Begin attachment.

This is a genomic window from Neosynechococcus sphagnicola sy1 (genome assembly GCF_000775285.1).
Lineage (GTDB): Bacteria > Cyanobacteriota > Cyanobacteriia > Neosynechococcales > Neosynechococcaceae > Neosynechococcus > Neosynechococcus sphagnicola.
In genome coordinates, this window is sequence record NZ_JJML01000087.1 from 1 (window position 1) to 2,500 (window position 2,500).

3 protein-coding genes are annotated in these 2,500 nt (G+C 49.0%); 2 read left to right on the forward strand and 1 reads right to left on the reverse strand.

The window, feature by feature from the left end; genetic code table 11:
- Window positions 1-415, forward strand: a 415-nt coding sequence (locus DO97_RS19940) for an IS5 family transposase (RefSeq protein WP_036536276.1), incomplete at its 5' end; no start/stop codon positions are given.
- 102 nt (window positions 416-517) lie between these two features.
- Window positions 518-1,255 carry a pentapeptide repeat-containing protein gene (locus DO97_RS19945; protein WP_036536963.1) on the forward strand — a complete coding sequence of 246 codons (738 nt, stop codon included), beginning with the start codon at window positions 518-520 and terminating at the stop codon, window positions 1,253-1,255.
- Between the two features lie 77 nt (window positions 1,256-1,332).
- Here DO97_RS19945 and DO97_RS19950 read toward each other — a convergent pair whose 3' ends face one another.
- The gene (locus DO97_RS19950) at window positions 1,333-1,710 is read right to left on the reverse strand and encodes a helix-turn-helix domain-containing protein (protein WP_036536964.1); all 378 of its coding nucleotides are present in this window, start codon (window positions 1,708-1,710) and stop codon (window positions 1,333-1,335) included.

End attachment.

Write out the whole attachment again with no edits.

This is a genomic window from Neosynechococcus sphagnicola sy1 (genome assembly GCF_000775285.1).
Lineage (GTDB): Bacteria > Cyanobacteriota > Cyanobacteriia > Neosynechococcales > Neosynechococcaceae > Neosynechococcus > Neosynechococcus sphagnicola.
In genome coordinates, this window is sequence record NZ_JJML01000087.1 from 1 (window position 1) to 2,500 (window position 2,500).

3 protein-coding genes are annotated in these 2,500 nt (G+C 49.0%); 2 read left to right on the forward strand and 1 reads right to left on the reverse strand.

The window, feature by feature from the left end; genetic code table 11:
- Window positions 1-415, forward strand: a 415-nt coding sequence (locus DO97_RS19940) for an IS5 family transposase (RefSeq protein WP_036536276.1), incomplete at its 5' end; no start/stop codon positions are given.
- 102 nt (window positions 416-517) lie between these two features.
- Window positions 518-1,255 carry a pentapeptide repeat-containing protein gene (locus DO97_RS19945; protein WP_036536963.1) on the forward strand — a complete coding sequence of 246 codons (738 nt, stop codon included), beginning with the start codon at window positions 518-520 and terminating at the stop codon, window positions 1,253-1,255.
- Between the two features lie 77 nt (window positions 1,256-1,332).
- Here DO97_RS19945 and DO97_RS19950 read toward each other — a convergent pair whose 3' ends face one another.
- The gene (locus DO97_RS19950) at window positions 1,333-1,710 is read right to left on the reverse strand and encodes a helix-turn-helix domain-containing protein (protein WP_036536964.1); all 378 of its coding nucleotides are present in this window, start codon (window positions 1,708-1,710) and stop codon (window positions 1,333-1,335) included.